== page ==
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Setting the Record Straight: The New York Times Continues to Ignore America's Economic Progress

May 10, 2006

The New York Times Says "Fixed Costs, Like Housing, Health Care And Gasoline" Are "Rapidly Outpacing" Paychecks And Benefits. (Editorial, "Barely Staying Afloat," The New York Times, 5/10/06)

But Average Hourly Earnings Have Risen 3.8 Percent Over The Past 12 Months, Their Largest Increase In Nearly Five Years. Hourly compensation rose at a 5.7 percent rate in the first quarter. Personal income rose 0.5 percent in March.

Real After-Tax Income Has Risen By 13.8 Percent Since January 2001. Real after-tax income has risen by $2,398 (8.2 percent) per person since January 2001.

Securities Prices Show The Market Believes That Inflation Is Expected To Remain In Check.

More Than 5.2 Million Jobs Have Been Created Since August 2003, And 138,000 Jobs Were Created In April. The unemployment rate is 4.7 percent.

Yesterday, The Dow Jones Industrial Closed Within 83 Points Of An All-Time Record High. The Dow is up 8.6 percent this year and closed yesterday at a six-year high.

GDP Grew At A Strong 4.8 Percent Annual Rate In The First Quarter. This follows our economic growth of 3.5 percent in 2005 - the fastest rate of any major industrialized nation.

At $52 Trillion, Household Total Net Worth (Assets Minus Liabilities) Is At An All-Time High And Has Increased 8 Percent Over The Past Year And 33 Percent Over The Past Three Years. The growth is due to both real estate and other financial investments (i.e. it's not just a result of rising housing prices). Household financial net worth (which excludes housing and other tangible assets) is also at an all-time high.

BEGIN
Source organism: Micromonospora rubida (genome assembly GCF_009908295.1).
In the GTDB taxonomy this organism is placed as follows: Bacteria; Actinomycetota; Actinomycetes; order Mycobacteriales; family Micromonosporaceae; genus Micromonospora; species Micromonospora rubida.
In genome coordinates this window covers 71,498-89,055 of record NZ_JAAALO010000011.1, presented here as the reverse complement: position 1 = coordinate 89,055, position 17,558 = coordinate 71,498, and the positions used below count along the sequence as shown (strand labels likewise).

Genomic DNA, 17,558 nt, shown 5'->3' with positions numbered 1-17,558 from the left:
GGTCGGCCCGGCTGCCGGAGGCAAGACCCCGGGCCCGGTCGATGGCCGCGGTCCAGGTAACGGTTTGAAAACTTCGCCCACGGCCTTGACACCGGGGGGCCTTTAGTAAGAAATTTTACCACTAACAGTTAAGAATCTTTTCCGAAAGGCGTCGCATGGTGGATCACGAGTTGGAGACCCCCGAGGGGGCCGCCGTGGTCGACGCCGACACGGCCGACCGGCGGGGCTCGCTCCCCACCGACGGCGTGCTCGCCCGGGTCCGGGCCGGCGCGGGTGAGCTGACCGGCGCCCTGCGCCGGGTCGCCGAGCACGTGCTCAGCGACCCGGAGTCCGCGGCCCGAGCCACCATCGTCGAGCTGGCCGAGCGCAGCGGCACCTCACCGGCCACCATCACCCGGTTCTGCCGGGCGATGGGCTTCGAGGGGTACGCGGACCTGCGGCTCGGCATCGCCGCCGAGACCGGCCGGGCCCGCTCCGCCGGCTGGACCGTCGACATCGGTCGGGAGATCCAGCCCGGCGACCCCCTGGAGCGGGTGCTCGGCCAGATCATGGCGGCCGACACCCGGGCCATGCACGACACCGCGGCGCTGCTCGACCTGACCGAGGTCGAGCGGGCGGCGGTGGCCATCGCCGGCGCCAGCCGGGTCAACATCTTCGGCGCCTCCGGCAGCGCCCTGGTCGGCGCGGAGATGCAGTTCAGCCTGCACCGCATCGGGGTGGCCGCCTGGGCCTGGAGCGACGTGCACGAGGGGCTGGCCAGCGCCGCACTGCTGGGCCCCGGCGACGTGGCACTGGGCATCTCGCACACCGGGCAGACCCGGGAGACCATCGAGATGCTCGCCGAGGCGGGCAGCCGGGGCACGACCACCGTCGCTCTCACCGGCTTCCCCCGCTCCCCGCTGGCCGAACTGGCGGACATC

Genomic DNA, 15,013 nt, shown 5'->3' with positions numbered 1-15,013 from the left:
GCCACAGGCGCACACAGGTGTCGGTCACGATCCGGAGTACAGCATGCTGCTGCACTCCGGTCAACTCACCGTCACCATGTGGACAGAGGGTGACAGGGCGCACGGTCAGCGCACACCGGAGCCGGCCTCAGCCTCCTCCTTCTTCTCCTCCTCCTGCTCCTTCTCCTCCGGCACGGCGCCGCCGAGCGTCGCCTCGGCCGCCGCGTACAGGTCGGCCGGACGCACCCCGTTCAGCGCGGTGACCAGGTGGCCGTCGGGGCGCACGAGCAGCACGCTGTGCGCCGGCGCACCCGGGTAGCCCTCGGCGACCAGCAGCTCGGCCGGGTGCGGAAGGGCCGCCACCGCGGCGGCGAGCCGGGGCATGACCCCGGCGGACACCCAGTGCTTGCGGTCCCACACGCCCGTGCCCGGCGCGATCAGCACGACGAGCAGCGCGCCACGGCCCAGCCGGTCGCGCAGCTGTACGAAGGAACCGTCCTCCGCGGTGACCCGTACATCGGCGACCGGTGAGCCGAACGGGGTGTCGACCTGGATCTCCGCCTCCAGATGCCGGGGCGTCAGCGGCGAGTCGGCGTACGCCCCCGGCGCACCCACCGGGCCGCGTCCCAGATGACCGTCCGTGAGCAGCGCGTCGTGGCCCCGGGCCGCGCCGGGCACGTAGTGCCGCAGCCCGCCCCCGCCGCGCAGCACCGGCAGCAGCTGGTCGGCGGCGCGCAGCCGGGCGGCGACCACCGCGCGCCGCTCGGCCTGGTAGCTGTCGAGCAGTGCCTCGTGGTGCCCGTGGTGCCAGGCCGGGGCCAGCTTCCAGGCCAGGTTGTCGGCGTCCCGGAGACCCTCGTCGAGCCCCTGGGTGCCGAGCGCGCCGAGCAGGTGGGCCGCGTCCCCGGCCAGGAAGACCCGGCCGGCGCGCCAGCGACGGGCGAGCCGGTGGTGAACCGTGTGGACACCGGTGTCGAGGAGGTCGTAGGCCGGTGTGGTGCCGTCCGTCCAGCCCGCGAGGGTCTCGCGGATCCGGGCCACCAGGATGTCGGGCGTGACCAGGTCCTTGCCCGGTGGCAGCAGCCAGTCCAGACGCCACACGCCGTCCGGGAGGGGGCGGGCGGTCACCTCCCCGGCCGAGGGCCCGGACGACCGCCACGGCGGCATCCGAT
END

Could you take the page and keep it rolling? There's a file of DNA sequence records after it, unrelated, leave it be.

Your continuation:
The Conference Board Index Of Consumer Confidence Increased In April To Its Highest Level In Almost Four Years.

Productivity Increased At A Strong Annual Rate Of 3.2 Percent In The First Quarter.

Real Consumer Spending (Which Adjusts For The Price Of Gasoline) Grew At A 5.5 Percent Annual Rate In The First Quarter And 3.4 Percent Over The Past Four Quarters.

The President's Tax Relief Has Helped Spur America's Economic Momentum

The President Worked With Congress To Reduce Income Taxes For Every American Who Pays Income Taxes. The Administration and Congress doubled the child tax credit, reduced the marriage penalty, cut taxes on capital gains and dividends, created incentives for small businesses to purchase new equipment and hire new workers, and put the death tax on the path to extinction. Altogether, this tax relief left $880 billion in the hands of American workers and businesses.

The Wall Street Journal: President Bush's Tax Relief Is Responsible For Economic Growth. "Critics continue to complain that President Bush's tax policies have only benefited the super-wealthy, but that would come as news to the five million Americans who were jobless before the 2003 tax cuts, and thus had no income, but now have a weekly paycheck." (Editorial, "Help [Very Much] Wanted," The Wall Street Journal, 4/10/06)

Yesterday, Congressional Leaders Agreed To A Tax Relief Extension Package That Will Help Millions Of Middle Class Families. "Republican congressional leaders agreed Tuesday on a $70 billion measure to extend tax breaks for investors and prevent 15 million middle-income families from being hit by the alternative minimum tax, which was intended to affect only the wealthy." (Jim Drinkard, "$70B Measure Would Extend Tax Breaks," USA Today, 5/10/06)

George W. Bush, Setting the Record Straight: The New York Times Continues to Ignore America's Economic Progress Online by Gerhard Peters and John T. Woolley, The American Presidency Project

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